GOOD NEWS

Amputee Penguin To Get New 3-D Printed Foot And He's Werking His Waddle

This is flippin' cool.

07/06/2016 2:19 AM AEST | Updated 07/06/2016 2:19 AM AEST
NEW! HIGHLIGHT AND SHARE
Highlight text to share via Facebook and Twitter

This little penguin in New Zealand will soon be waddling with some extra oomph. 

A penguin named Bagpipes had his foot amputated years ago after he was found back in 2007 with a fishing line wrapped around his leg, One News reported.

Bagpipes, who's currently under the care of the International Antarctic Centre, has been waddling around on his stump. But last week he was fitted for a 3-D printed prosthetic foot -- a possible game-changer for the little guy. 

"It's designed to level him out a bit and make life a bit more comfortable for him," penguin keeper Mal Hackett told Stuff, a New Zealand news site.

The penguin got to hop around with the help of the device, which is made of plastic. While he did stumble a bit, the outlet noted that Bagpipes got himself back up. Bagpipes' final fitting will include a rubber portion to better assist him with grip.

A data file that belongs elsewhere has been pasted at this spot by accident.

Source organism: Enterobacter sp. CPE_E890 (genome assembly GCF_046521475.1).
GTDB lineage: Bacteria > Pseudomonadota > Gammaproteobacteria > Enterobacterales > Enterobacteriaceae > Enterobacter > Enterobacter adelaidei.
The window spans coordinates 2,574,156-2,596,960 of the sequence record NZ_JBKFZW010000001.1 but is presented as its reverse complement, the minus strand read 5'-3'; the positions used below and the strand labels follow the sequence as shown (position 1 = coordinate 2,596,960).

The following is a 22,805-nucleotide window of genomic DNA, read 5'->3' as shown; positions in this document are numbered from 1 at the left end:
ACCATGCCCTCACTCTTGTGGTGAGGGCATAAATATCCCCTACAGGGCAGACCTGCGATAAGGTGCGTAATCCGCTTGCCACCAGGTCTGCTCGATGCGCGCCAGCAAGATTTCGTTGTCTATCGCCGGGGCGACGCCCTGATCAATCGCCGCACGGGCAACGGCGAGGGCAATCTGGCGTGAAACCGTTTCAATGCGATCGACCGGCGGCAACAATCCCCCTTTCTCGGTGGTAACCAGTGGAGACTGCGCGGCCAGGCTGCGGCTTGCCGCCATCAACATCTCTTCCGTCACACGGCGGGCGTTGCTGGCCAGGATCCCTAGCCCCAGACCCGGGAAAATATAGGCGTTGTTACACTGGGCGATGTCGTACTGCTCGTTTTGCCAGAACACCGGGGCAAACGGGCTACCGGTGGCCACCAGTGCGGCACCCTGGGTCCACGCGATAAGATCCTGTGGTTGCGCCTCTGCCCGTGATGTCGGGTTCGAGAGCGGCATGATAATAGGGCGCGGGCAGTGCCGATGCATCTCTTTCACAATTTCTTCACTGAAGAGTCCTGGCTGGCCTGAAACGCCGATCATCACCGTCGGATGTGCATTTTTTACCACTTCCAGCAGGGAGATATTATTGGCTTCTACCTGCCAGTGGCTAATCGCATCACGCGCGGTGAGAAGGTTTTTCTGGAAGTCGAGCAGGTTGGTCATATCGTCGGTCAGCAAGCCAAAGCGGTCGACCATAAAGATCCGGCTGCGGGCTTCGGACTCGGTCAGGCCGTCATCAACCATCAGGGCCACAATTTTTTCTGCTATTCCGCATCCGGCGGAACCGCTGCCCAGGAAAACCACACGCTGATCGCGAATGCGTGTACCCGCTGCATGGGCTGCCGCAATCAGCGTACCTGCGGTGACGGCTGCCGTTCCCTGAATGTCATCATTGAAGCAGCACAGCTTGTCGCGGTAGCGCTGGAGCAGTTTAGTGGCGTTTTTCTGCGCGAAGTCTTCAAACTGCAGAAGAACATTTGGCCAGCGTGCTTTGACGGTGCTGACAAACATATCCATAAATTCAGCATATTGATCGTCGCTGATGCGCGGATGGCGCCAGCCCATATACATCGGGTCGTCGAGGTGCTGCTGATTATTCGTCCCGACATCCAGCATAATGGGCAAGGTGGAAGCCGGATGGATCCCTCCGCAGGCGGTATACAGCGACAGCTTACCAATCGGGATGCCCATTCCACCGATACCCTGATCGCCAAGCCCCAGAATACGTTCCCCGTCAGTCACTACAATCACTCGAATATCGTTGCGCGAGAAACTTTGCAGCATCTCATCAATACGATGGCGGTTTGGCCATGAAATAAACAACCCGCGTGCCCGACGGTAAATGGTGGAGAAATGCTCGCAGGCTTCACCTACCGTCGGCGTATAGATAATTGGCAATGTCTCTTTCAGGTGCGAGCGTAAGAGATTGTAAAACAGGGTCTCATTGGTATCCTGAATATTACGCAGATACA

Senior lecturer at the University of Canterbury's mechanical engineering department Don Clucas, who is behind the prosthetic, designed and printed the prosthetic all for free, One News mentioned. To create a device for the little guy, the penguin first had his other foot scanned. Then Clucas got cracking on the design and model, later printing the device. The design process took about 30 hours, according to Stuff. 

Hopefully the prosthetic will make Bagpipes' life a little easier. Hackett explained to One News that the penguin, whose leg has been supported by foam beer bottle holders fitted around his foot, has experienced some trouble with infection. 

"We have a lot of problems with him getting bumblefoot on his stump ... on his good foot -- it's worn completely down," Hackett explained to One News.

She also explained to Stuff that he's been adapting to his situation in ways that are problematic. 

"When he gets out of the pool he is using parts of his body that he shouldn't, like his beak and flippers, so hopefully this prosthetic will help with that."

Clucas noted that a few more adjustments need to be made to the device, but all in all, the fitting went "better than expected."

Also on HuffPost
Penguins

More On This Topic

Advertisement
Advertisement